Gabrièle Buffet-Picabia

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Gabrièle Buffet-Picabia
Gabrièle Buffet

21 November 1881
Died7 December 1985(1985-12-07) (aged 104)
art critic
Spouse(s)Francis Picabia

Gabrièle Buffet-Picabia (often spelled Gabrielle Buffet-Picabia), (21 November 1881 – 7 December 1985)[1] was a French art critic and writer, linked to the dada movement. She was the first wife of artist Francis Picabia.


Gabrielle Buffet was the daughter of Alphée Buffet and his wife Laure Hugueteau de Chaillé. She studied music at the Schola Cantorum in Paris with Vincent d'Indy, later in Berlin with Ferruccio Busoni. She grew up with a brother artist who painted in the classical manner (See: classicism), far removed from the visionary works of her future husband[2], the painter Francis Picabia, whom she married in January 1909. Her influence inspired Picabia to compose his paintings as musical pieces.

In Zurich Gabrielle and Francis met Hans Arp and Tristan Tzara. In October 1912, while she was with her mother in the family home of Étival, Picabia rejoined her along with Guillaume Apollinaire and Marcel Duchamp.[3] Apollinaire there completed his poem Zone, which begins the cycle entitled Alcools.

This journey served as an inspiration to Duchamp who wrote four " notes marginales " " Route Jura-Paris " from La Boîte de 1914.[4] Duchamp created a prelude to his work La Mariée mise à nu par ses célibataires, même. On the basis of the meeting, a book was published with essays on Cubism, Les peintres cubistes, by Apollinaire, financed by Picabia.[5] In the magazine View, Charles Henry Ford describes her as one of the first to write a serious account of 'Duchamphenomena'. [6]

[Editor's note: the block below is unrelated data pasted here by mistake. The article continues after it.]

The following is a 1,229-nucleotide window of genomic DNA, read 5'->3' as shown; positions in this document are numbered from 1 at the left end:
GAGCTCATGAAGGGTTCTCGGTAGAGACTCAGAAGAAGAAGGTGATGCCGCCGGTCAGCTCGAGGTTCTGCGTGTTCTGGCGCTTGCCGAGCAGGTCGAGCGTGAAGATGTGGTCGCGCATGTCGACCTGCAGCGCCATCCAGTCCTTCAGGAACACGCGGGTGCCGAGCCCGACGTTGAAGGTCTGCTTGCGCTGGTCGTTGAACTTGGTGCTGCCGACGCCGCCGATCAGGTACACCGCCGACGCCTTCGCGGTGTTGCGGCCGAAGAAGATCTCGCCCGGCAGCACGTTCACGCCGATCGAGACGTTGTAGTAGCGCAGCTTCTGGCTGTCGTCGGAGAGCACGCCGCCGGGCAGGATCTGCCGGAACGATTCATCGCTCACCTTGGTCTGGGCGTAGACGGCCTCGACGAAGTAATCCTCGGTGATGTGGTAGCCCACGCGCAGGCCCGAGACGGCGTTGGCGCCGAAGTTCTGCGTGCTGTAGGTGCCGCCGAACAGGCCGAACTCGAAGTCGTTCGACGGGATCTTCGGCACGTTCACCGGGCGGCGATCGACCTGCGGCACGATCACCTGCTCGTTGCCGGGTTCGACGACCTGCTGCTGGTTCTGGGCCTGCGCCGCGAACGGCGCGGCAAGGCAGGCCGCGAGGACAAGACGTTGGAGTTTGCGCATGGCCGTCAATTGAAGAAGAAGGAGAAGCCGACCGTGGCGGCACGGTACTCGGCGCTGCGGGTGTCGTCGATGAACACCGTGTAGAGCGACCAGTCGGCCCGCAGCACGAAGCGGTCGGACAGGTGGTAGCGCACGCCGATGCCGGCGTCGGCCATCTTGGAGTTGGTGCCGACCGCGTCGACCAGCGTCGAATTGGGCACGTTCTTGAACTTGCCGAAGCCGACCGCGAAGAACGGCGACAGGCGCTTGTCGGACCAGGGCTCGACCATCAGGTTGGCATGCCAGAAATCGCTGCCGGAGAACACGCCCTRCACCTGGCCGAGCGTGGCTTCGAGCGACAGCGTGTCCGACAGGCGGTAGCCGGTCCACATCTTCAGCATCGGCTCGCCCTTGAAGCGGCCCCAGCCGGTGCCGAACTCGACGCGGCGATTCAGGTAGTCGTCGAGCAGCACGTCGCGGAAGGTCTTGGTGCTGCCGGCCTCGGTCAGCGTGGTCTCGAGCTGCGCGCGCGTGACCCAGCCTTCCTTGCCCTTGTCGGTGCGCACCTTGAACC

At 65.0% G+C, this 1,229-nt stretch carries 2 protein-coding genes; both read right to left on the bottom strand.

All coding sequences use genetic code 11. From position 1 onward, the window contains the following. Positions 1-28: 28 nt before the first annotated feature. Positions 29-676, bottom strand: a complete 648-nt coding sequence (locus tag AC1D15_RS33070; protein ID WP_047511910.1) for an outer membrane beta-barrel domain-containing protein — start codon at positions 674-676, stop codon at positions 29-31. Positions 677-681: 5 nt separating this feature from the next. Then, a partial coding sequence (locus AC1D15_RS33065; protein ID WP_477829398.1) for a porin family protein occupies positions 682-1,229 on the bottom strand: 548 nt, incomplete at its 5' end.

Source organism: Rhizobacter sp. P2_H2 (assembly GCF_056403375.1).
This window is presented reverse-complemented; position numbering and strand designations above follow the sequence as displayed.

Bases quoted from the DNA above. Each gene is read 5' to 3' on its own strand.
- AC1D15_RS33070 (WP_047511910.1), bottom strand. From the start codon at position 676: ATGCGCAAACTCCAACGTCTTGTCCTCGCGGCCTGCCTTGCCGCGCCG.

The marriage with Francis Picabia, which gave four children, Laure, Pancho, Jeanine and Vincente, ended in divorce in 1930. From 1941, during the Second World War, she was a member of the French Resistance in Paris, alongside Samuel Beckett, Mary Reynolds, Suzanne Picabia and others.[7]

She died in 1985, well past the age of 104.

In August 2017, Gabriëlle, written by Anne and Claire Berest, was published by Stock[2]. The authors Berest are great-granddaughters of Gabrielle Buffet, and their biography underscores Buffet's decisive influence within avant-garde circles. According to an interview with the Berests (Bibliothèque Médicis, 2017), a second volume of Buffet-Picabia's life may follow.


Selected publications[edit]

  • Impressionnisme musical. In: Section d'Or, Nr. 1, 9. October 1912
  • Modern Art and the public. In: Camera Work, June 1913
  • Musique d’aujourd'hui. In: Les Soirées de Paris [fr], Nr. 22, March 1914
  • Jean Arp, Essay. In: L’Art abstrait, Presses littéraires de France, 1952
  • Aires abstraites. Pierre Cailler Éditeur, Geneva 1957 (foreword by Jean Arp)
  • Picabia, l’inventeur. In: L'Œil, Nr. 18, June 1956
  • DADA. Dichtungen der Gründer. Dada Gedichte von Andre Breton, Gabrielle Buffet, F. Hardekopf, Emmy Hennings, J. van Hoddis, R. Huelsenbeck, Marcel Janco, W. Kandinsky, Francis Picabia, Walter Serner, Ph. Soupault, Tristan Tzara. Peter Schifferli Verlags AG Die Arche, Zürich 1957
  • Rencontres avec Picabia, Apollinaire, Cravan, Duchamp, Arp, Calder. P. Belfond, Paris 1977, ISBN 2-7144-1113-4
  • Gabriëlle, Anne Berest, Claire Berest, Paris, 450p, collection La Bleue, Stock, 2017, ISBN 2234080320



  1. ^ Lebensdaten auf, accessdate 27 March 2017
  2. ^ a b Le Vaillant, Luc (July 2017). "2 soeurs. 3 femmes". Libération (in French): 24.
  3. ^ Gabrièle Buffet-Picabia, Aires abstraites, Pierre Cailler Éditeur, Geneva, 1957
  4. ^ Duchamp du signe, Flammarion, collection " Champs", 1994, (pp. 41–42).
  5. ^ Quoted from the Weblink
  6. ^ Ford, Charles Henri. (1945). View : the modern magazine. OCLC 930071352.
  7. ^ Mary Reynolds Archived 3 May 2014 at the Wayback Machine,, accessdate 27 March 2017

External links[edit]